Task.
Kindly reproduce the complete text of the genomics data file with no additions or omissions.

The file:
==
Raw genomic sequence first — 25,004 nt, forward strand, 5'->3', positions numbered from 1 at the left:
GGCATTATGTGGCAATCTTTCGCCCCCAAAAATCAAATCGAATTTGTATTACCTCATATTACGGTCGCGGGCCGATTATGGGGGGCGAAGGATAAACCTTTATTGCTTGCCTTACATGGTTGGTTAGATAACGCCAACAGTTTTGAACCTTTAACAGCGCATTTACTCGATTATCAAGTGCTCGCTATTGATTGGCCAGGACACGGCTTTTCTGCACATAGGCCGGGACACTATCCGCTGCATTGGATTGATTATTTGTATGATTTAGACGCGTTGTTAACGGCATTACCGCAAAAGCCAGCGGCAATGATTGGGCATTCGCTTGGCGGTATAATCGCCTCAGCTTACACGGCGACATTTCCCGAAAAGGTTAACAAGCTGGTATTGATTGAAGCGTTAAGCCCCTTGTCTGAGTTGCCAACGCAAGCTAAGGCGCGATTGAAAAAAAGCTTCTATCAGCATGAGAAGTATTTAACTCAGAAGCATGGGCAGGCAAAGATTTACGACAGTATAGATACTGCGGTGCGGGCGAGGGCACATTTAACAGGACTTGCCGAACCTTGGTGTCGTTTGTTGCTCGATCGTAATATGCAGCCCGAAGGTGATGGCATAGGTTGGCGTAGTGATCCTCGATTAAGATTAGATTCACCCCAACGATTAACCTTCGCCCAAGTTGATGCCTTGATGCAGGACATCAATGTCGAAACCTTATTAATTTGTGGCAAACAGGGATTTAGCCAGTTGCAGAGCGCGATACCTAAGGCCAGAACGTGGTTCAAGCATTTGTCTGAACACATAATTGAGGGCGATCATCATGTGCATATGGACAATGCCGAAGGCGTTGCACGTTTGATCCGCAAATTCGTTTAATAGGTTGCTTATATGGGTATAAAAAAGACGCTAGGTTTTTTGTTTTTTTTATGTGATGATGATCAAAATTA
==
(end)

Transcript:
Raw genomic sequence first — 25,004 nt, forward strand, 5'->3', positions numbered from 1 at the left:
GGCATTATGTGGCAATCTTTCGCCCCCAAAAATCAAATCGAATTTGTATTACCTCATATTACGGTCGCGGGCCGATTATGGGGGGCGAAGGATAAACCTTTATTGCTTGCCTTACATGGTTGGTTAGATAACGCCAACAGTTTTGAACCTTTAACAGCGCATTTACTCGATTATCAAGTGCTCGCTATTGATTGGCCAGGACACGGCTTTTCTGCACATAGGCCGGGACACTATCCGCTGCATTGGATTGATTATTTGTATGATTTAGACGCGTTGTTAACGGCATTACCGCAAAAGCCAGCGGCAATGATTGGGCATTCGCTTGGCGGTATAATCGCCTCAGCTTACACGGCGACATTTCCCGAAAAGGTTAACAAGCTGGTATTGATTGAAGCGTTAAGCCCCTTGTCTGAGTTGCCAACGCAAGCTAAGGCGCGATTGAAAAAAAGCTTCTATCAGCATGAGAAGTATTTAACTCAGAAGCATGGGCAGGCAAAGATTTACGACAGTATAGATACTGCGGTGCGGGCGAGGGCACATTTAACAGGACTTGCCGAACCTTGGTGTCGTTTGTTGCTCGATCGTAATATGCAGCCCGAAGGTGATGGCATAGGTTGGCGTAGTGATCCTCGATTAAGATTAGATTCACCCCAACGATTAACCTTCGCCCAAGTTGATGCCTTGATGCAGGACATCAATGTCGAAACCTTATTAATTTGTGGCAAACAGGGATTTAGCCAGTTGCAGAGCGCGATACCTAAGGCCAGAACGTGGTTCAAGCATTTGTCTGAACACATAATTGAGGGCGATCATCATGTGCATATGGACAATGCCGAAGGCGTTGCACGTTTGATCCGCAAATTCGTTTAATAGGTTGCTTATATGGGTATAAAAAAGACGCTAGGTTTTTTGTTTTTTTTATGTGATGATGATCAAAATTA